Committee for a Responsible Federal Budget

Deja Vu All Over Again...Again: February Edition

Jan 9, 2012 | Taxes| Health Care

Remember when we said last November that Congress had a lot to do by the end of the year? Well, they took care of FY 2012 appropriations, but everything else is now left to be determined or temporarily extended by the end of February (at least they have an extra day). The payroll tax cut, unemployment insurance, and doc fix extensions that passed will expire by February 29 and there could even be pressure to extend the AMT patch and the "tax extenders" that were neglected last month.

The AMT patch is something that readers of this blog will be familiar with, but the extenders are less well-known. Conveniently, CNN has an article talking about these tax extenders that are rarely looked at closely or individually. Many of these extenders are on the corporate income tax side, headlined by the R&D tax credit but also including benefits for narrow interest groups (like ethanol producers or NASCAR, for example). There is also the full expensing of capital investments that was passed last year. The CNN article, however, focuses more on individual tax breaks.

It focuses on these five extenders:

  • State and local sales tax deduction, the cousin of the regular (and much larger) state and local income tax deduction. This tax expenditure makes the deduction available for people who make too little to pay state or local income taxes or who live in a state with no income tax.
  • Mortgage insurance deduction, not to be confused with another MID, the mortgage interest deduction. This extender allows taxpayers who make less than $110,000 to treat their mortgage insurance premiums as deductible interest.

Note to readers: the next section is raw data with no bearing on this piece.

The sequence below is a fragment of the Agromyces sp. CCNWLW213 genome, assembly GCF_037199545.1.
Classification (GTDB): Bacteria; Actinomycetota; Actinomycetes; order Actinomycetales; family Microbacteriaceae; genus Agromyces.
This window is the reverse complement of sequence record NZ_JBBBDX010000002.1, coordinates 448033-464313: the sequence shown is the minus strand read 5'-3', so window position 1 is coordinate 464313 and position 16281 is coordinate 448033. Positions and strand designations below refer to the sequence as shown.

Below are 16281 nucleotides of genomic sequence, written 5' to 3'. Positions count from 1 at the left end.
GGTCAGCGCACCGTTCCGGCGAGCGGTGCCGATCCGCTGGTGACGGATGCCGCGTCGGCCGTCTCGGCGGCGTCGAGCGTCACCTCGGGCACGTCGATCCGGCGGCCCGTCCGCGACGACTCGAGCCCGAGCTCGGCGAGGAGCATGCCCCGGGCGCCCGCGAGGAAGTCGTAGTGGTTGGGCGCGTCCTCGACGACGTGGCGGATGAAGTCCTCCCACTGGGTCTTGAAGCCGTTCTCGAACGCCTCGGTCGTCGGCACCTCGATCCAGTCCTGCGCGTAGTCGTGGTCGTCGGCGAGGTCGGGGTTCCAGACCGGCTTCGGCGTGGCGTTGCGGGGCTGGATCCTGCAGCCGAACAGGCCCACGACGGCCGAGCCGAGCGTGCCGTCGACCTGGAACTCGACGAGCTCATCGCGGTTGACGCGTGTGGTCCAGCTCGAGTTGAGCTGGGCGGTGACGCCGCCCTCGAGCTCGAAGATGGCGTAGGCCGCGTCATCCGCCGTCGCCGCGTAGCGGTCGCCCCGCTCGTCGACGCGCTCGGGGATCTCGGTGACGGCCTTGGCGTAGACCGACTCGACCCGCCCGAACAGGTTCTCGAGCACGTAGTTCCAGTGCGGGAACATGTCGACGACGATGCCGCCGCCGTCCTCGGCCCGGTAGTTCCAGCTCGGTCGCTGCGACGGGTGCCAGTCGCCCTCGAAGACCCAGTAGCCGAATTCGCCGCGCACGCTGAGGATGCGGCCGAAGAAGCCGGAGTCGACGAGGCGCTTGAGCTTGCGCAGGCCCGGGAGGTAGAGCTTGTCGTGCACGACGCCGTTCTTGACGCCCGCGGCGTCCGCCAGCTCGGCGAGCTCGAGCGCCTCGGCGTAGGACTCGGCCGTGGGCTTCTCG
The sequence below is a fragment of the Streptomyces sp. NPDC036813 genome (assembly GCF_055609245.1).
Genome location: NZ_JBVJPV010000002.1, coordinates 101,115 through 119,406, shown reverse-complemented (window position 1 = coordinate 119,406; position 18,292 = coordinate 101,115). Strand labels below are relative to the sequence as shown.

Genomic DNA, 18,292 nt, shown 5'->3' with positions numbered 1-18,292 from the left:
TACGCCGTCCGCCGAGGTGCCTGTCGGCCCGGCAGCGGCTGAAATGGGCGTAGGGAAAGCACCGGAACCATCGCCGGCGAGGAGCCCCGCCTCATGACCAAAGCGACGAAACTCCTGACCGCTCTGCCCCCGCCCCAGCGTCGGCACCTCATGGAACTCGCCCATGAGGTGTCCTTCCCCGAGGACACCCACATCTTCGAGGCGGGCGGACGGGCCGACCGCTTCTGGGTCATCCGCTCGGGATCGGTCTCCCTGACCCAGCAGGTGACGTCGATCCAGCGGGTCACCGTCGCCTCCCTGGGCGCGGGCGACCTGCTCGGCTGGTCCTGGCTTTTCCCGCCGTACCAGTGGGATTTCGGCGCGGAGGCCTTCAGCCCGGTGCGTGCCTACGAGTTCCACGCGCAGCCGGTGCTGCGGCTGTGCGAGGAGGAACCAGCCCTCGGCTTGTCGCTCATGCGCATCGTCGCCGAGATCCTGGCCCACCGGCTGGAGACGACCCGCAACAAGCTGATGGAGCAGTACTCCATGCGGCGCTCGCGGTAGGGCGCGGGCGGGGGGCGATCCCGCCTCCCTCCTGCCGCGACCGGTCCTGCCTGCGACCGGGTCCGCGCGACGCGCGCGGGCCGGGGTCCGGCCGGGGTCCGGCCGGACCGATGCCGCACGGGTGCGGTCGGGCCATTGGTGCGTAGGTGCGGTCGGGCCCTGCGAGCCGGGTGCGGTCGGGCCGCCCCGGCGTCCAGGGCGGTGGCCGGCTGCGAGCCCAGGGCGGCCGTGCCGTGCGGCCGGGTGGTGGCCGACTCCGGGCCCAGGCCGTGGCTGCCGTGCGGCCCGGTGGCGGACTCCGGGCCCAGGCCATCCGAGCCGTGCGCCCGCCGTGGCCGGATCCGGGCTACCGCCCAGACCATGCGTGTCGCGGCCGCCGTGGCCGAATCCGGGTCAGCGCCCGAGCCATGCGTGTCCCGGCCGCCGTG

• Teacher classroom expense deduction, which allows teachers to deduct the cost of up to $250 worth of school supplies that they buy for their classroom.
  • Qualified education expense deduction, which allows students to deduct up to $4,000 for tuition and other higher education-related expenses.
  • Expanded mass transit deduction, which allows commuters who take mass transit to receive as large a maximum deduction for their expenses as those who must pay for parking during the work day ($240 per month). Without this extender, the maximum benefit for mass transit users is cut in half.
  • AMT patch, an increase in the exemption amount for the AMT so that millions of middle- and upper-middle income taxpayers don't get hit by it.

The reason why nobody panicked over inaction on the extenders and the AMT -- unlike the other pieces that got short-term extensions -- is because these extensions often come retroactively, as occurred in last year's December 2010 tax cut package.

Since all of the expiring provisions are still left to be dealt with, our paper on them from last month still applies. Lawmakers should not try to squeeze through all these extensions without offsetting the costs or by using gimmicks.